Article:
Breaking the Glass Bar
For many, a night in the pub is carefree, frivolous, and sociable. The people who choose to work in the pub industry choose it for just this reason – the customers are cheerful, chatty, interesting and, for the most part, they make our job worthwhile. However, and unbeknownst to many, a more insidious side exists: sexism and misogyny pervade much of our day from the very people we welcome through our doors.
Archaic attitudes, entitlement and privilege mar our shifts. The move towards coming together, embracing the good old British pub, and encouraging the diversification of customers is growing in popularity. In a cyclical process, the diversification of pub-goers will encourage a safer environment for minority groups, and a more pleasant pub for staff. The time of the pub as a white man's institution is coming to an end. It is only through diversification that we can rid pubs of their toxic masculinity and encourage safer environments in which women and other minority groups may work, drink, and socialise.
As a 26-year-old woman in charge of a traditional real ale pub, I'm no stranger to explicit comments and the notion that women 'do not belong in the pub’. It is a male-dominated industry and most men are not pleased when held accountable for their behaviour towards women in this environment. Within the first month of taking the job, a man came in and asked to speak to the manager. His response, having been directed towards me, was, “No, I'd like to speak to the real manager.” This was not to be the last time I was forced to deal with this attitude. And if it’s not comments about women's abilities to be a manager, it is comments on our appearance, our bodies, or our sexuality. We are bombarded with sexual advances and requests for phone numbers when we are just trying to earn a living.
Almost anyone who has worked in the service industry can recall a time where they felt unsupported or distinctly undermined by their manager in a confrontational situation with a customer. Hiring women in an environment where people can be openly hostile towards us often worries me. I believe that in order to encourage a diverse customer base and foster a friendly and integrated environment in which people can relax with their drinks, the staff must feel safe and confident.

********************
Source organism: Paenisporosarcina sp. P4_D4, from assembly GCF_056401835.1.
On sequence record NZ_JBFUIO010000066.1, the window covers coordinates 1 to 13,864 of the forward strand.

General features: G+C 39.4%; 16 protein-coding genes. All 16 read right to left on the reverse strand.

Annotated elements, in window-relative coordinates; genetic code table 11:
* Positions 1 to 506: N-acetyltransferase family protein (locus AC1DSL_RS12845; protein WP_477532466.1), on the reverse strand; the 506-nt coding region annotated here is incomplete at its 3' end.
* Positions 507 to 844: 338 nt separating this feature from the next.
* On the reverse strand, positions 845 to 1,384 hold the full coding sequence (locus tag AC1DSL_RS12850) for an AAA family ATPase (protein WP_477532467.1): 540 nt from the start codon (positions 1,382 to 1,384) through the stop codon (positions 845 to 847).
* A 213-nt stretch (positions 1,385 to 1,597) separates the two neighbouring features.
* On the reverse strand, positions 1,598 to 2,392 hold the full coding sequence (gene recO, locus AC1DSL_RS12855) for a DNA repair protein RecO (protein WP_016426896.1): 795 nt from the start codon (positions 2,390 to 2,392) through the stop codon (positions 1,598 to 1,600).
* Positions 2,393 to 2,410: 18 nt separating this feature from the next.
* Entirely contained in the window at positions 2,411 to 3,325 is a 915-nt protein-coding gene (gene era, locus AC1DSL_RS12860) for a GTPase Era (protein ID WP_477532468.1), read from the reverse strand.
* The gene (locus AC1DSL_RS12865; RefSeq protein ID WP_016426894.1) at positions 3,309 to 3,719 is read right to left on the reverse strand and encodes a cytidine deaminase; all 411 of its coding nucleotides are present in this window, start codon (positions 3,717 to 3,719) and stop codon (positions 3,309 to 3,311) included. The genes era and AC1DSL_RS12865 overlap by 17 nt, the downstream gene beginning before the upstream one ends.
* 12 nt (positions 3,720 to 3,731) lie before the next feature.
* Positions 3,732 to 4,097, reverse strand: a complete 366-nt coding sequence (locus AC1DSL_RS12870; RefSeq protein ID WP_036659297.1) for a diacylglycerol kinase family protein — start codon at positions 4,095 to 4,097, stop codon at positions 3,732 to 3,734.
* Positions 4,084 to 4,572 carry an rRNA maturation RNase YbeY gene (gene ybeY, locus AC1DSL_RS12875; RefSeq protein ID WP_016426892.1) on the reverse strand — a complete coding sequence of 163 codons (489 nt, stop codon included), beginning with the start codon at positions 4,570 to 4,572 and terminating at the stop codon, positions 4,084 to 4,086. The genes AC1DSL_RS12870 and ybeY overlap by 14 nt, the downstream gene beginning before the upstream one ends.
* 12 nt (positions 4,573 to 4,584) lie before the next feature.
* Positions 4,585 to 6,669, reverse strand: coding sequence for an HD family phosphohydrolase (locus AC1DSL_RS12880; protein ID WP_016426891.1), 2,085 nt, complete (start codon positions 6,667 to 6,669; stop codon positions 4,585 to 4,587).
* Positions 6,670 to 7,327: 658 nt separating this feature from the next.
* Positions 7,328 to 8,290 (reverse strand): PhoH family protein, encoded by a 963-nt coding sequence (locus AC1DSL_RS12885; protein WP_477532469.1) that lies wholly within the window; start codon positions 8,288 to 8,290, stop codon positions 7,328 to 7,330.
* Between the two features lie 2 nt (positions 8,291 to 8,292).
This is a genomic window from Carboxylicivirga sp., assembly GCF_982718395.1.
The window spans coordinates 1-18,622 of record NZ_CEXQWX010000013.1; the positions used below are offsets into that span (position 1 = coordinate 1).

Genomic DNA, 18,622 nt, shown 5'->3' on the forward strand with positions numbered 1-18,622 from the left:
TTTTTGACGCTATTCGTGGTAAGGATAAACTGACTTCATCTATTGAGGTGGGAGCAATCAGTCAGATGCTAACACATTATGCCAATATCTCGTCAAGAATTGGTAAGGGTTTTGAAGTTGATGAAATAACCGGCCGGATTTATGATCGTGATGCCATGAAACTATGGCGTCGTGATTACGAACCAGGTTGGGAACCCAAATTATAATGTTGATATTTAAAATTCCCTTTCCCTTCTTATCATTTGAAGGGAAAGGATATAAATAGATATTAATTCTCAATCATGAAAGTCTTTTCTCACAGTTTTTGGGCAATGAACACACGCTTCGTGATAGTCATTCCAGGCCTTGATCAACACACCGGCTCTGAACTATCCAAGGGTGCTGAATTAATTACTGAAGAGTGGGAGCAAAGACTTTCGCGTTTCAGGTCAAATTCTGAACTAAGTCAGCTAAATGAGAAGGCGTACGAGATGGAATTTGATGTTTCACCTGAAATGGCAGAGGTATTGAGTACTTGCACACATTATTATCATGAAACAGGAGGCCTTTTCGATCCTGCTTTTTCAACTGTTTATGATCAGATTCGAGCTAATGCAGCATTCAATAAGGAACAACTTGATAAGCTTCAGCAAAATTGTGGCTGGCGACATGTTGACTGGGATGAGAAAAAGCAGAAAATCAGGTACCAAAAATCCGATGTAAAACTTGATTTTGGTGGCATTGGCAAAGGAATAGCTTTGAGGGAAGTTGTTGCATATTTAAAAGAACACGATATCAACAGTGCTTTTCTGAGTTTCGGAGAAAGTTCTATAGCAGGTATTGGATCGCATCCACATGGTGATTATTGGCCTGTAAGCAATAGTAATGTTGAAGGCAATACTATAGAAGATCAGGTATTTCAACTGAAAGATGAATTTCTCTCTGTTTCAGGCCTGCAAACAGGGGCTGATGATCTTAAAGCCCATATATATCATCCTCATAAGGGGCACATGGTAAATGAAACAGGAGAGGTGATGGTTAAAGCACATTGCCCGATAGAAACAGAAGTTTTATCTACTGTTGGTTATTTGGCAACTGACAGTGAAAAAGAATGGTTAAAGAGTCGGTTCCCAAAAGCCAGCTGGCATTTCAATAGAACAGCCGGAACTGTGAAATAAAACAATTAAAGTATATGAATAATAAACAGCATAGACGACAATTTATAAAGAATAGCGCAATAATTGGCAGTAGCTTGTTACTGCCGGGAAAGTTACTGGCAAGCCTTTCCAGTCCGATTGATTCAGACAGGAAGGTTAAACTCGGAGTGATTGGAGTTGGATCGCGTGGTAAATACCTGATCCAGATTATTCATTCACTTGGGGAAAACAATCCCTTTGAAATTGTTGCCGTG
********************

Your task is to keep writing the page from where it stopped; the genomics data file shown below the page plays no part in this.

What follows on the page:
My main focus is to empower the women (and men) who work with me so that they do not shy away from harassment, but face up to it and regain control of adverse situations. They are told to respond in a way which makes them feel safe. Some choose to respond to inappropriate comments or actions with sarcasm, or by belittling the perpetrator. Others choose to leave the situation and seek support from other staff. They are all aware that both responses are perfectly acceptable, as long as they are safe. The risk of incurring violence is always present, so people are given tips on how to de-escalate situations and make certain the safety of other staff and customers.
This is the future of the service industry. There is no longer room for hands-off management or 'the customer is always right'. With pub closures endemic in the UK, it is vital that those that remain do what they can do encourage custom. As such, it is time to acknowledge that the old system of 'men go down the pub, women stay home and keep the house' needs to be put to bed. Pubs need to become more female-friendly (in the least patronising sense of the phrase). The rampant masculinity of pubs needs to be acknowledged for its toxicity, and we need to invite women in with open arms.